Stock market education

From Wikipedia, the free encyclopedia
Jump to navigation Jump to search

To become a professional securities broker in the United States, an individual must take and pass the General Securities Representative Exam (Series 7) and in most states, the Uniform Securities Agent State Law Examination (Series 63). To take the test, you must be sponsored by "a member firm, a self-regulatory organization (SRO), or an exchange." This requirement, as well as the administration of the test, is under the jurisdiction of FINRA, the Financial Industry Regulatory Authority.[1]

For individuals who are interested only in managing their own investments, several options exist to obtain a stock market education:

  • Traditional classroom setting
  • Non-traditional classroom settings
  • Self-education
  • Mentor/apprenticeship relationship

Traditional classroom settings[edit]

Many colleges and universities offer courses of study in business, economics, and finance. However, the coursework is aimed at preparing the student for the professional world. They are not designed or intended to teach a student how to trade in the stock market, although the introductory/basic courses would provide a good basic foundation of knowledge. Those intending to follow the professional stockbroker career path usually begin their education by obtaining a degree in business, economics, or finance.

Some of the core subjects covered by an undergraduate education during the course of a financial/business college education are:


Non-traditional classroom settings[edit]

Non-traditional classroom settings are offered by:

  • Non-profit organizations that offer stock market educational material
  • Stock market organizations that offer stock market educational material
  • For-profit businesses

For-profit financial education companies exist that offer programs of study (also referred to as "systems" or "courses" – the terminology varies) on stock market education. Unlike colleges that prepare students for working in the financial arena, these companies educate students with a more narrow focus – how to trade derivatives for the purpose of personal investing. Examples of such companies are thinkorswim (formerly Investools), Invested Central, Trading Advantage, Global Finance School, and Rich Dad's Education (based on the "Rich Dad, Poor Dad" book by Robert Kiyosaki). These types of companies offer both classroom settings for learning and distance education programs.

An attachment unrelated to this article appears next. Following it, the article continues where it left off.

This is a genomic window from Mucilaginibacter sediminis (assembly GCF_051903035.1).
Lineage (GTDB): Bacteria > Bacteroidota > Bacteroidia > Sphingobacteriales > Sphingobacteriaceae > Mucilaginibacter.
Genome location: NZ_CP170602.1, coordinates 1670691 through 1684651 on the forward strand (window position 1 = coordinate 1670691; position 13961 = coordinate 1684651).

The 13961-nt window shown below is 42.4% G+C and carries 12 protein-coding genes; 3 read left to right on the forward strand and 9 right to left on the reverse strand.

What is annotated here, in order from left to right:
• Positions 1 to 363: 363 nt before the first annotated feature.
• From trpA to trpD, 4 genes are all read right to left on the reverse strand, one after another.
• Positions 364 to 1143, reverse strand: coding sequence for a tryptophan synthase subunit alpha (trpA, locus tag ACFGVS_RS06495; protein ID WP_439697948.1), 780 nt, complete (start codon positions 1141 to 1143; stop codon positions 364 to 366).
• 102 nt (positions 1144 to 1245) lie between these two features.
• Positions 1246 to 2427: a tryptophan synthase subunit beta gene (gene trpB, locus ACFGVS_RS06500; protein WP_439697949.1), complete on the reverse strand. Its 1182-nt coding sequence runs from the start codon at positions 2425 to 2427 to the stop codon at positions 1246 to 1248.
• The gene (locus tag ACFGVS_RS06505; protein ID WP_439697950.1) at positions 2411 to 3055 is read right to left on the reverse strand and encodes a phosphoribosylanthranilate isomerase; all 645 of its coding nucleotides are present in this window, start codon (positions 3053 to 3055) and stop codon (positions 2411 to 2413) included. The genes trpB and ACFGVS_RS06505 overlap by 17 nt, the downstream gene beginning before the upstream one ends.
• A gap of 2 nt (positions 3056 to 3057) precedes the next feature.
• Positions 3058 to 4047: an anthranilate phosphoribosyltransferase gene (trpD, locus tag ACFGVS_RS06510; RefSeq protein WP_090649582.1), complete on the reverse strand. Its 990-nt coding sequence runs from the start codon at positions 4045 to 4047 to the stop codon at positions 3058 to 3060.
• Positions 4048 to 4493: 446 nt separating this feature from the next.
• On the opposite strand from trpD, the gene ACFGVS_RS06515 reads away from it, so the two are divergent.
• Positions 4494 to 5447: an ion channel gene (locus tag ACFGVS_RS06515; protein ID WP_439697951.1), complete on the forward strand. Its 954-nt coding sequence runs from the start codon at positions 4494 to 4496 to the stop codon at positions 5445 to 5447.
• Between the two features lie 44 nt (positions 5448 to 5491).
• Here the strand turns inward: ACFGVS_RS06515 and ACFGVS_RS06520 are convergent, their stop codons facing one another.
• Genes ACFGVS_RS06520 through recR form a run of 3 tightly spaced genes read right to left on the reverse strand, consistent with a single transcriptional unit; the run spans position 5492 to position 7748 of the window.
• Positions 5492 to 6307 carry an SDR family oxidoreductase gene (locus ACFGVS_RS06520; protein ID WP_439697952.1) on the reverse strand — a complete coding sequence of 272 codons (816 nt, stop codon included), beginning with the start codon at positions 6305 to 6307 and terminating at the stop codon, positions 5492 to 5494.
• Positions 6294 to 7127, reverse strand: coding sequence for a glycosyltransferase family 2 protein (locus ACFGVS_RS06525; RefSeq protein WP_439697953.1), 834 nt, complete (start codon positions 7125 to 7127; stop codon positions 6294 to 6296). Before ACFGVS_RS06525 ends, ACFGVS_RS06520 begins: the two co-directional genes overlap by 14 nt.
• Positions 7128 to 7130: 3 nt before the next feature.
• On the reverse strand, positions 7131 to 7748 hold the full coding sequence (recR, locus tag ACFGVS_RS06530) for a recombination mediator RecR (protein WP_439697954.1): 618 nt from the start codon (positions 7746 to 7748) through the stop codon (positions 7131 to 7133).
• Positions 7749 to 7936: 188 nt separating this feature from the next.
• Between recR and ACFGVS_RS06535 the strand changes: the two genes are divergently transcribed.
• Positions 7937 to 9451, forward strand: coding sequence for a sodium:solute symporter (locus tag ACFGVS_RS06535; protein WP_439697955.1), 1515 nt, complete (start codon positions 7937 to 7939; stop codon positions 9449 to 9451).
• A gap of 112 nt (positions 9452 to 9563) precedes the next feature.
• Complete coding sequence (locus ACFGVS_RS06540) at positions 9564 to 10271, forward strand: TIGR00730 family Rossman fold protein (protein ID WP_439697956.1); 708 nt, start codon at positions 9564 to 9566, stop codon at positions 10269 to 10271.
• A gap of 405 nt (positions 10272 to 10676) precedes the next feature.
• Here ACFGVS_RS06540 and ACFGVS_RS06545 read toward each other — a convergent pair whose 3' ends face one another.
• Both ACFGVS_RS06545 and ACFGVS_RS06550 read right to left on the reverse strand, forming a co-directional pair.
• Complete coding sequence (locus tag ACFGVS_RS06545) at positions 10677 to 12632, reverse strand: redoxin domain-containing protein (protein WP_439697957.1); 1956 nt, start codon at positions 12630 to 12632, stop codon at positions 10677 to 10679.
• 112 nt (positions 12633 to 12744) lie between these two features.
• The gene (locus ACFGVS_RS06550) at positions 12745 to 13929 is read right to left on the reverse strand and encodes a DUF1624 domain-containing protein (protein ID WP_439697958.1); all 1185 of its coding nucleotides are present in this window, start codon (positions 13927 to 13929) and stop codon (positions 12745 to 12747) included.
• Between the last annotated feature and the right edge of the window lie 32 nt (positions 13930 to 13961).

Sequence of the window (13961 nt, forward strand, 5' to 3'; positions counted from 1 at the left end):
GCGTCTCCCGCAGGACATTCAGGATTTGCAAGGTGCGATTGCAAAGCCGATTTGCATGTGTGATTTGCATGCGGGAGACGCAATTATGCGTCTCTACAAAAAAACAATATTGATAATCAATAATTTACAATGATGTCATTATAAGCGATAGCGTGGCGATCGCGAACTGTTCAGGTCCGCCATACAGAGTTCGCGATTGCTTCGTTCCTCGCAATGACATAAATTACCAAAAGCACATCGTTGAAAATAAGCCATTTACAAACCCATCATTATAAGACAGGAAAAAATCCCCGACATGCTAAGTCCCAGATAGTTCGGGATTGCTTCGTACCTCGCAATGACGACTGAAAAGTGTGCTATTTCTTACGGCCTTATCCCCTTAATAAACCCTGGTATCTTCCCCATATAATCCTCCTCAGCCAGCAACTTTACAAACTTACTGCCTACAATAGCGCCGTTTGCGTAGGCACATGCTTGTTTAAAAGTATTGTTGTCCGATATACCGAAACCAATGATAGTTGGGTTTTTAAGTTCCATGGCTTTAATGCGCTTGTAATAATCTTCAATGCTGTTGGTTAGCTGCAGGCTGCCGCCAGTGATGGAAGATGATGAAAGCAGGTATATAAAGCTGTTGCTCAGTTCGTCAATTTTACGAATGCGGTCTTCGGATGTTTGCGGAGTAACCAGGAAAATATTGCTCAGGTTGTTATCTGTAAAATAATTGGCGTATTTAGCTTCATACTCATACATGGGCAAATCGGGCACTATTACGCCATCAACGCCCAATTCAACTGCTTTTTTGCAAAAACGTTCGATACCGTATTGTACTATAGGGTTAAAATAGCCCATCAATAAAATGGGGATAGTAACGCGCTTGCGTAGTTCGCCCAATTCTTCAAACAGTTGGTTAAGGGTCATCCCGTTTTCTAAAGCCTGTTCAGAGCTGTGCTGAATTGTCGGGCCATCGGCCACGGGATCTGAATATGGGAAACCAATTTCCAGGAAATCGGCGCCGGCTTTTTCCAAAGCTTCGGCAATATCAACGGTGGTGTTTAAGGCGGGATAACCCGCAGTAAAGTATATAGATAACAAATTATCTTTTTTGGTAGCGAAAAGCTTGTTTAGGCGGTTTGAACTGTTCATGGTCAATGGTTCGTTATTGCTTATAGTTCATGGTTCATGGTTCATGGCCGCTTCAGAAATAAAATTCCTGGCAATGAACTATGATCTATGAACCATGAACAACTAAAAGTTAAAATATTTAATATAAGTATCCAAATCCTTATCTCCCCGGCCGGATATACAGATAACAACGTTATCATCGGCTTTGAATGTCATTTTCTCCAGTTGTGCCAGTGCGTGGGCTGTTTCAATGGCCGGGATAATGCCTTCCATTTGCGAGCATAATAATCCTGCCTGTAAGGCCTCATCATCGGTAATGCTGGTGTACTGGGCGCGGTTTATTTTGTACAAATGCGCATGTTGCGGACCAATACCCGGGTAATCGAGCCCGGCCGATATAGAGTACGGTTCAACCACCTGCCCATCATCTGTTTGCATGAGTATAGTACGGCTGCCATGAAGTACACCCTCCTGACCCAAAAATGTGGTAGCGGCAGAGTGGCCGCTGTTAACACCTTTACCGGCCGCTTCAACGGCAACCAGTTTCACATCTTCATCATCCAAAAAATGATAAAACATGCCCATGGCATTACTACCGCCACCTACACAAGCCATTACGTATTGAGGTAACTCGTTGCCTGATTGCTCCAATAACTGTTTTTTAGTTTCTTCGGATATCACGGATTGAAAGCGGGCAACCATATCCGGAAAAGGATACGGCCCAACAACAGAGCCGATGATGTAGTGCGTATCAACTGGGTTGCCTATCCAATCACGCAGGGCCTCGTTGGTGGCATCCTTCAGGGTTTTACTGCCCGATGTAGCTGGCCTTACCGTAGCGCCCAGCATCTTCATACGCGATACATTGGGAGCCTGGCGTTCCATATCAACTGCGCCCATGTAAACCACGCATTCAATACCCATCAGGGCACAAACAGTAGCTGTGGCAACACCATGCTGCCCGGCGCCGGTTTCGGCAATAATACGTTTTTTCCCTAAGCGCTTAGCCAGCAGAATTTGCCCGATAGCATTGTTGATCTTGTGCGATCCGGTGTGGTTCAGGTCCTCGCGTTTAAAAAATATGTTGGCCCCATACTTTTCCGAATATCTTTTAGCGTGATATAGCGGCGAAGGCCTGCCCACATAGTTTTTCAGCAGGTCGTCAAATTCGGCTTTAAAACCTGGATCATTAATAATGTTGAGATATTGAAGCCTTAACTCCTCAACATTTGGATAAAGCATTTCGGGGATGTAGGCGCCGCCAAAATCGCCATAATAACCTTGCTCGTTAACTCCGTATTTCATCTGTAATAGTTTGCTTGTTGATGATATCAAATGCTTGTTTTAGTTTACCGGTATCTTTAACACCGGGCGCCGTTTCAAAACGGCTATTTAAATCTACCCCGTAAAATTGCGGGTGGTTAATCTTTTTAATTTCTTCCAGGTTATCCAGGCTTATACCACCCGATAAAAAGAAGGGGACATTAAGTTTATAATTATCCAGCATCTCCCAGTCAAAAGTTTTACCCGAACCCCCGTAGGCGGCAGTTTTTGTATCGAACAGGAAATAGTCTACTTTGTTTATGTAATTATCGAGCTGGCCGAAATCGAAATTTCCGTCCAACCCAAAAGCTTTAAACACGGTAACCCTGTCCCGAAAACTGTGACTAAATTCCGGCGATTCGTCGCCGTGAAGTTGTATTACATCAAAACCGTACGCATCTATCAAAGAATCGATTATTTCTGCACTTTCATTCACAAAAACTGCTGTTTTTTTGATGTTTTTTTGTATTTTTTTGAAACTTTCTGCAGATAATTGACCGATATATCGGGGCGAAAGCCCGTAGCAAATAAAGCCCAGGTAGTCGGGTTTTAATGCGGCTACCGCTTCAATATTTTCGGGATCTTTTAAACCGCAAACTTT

Another aspect that differentiates for-profit stock market education companies from traditional colleges is the commercialization factor. For-profit stock market education companies frequently develop other products – such as software and newsletters – that they market to their students. Colleges and universities, frequently founded for the purpose of providing education and established as non-profit organizations, do not follow this business model.

Mentor/apprentice relationship[edit]

Also referred to as "personal coaches," mentors work one-on-one with a student, In this situation, the student receives more personal attention from the instructor than from a classroom or distance learning education. Some mentors offer their services for a fee.[4][5]


The following resources exist in libraries and on the Internet for an individual to learn about investing in the stock market:

Stock market subjects to learn[edit]

Whether an individual chooses a traditional or non-traditional education to learn how the stock market works, the following basic subjects are covered:

  • How the stock market stock exchange works
  • Live trading on various trading terminals
  • Risks Management which can be managed by learning Derivatives( Futures contract and Option contract and Portfolio Management
  • Money Management
  • Behavioral Finance
  • How to interpret financial or economic news
  • What to look for in a broker or brokerage firm

More advanced topics would include:


  1. ^ "Investopedia FAQs".
  2. ^ "Florida State University, College of Business undergraduate course requirements".
  3. ^ "University of California, Haas School of Business undergraduate course requirements". Archived from the original on 2010-02-02.
  4. ^ "Boris Gurevich, Ph.D. #1 Education Partner with InteractiveBrokers,".
  5. ^ "Chicago School of Trading".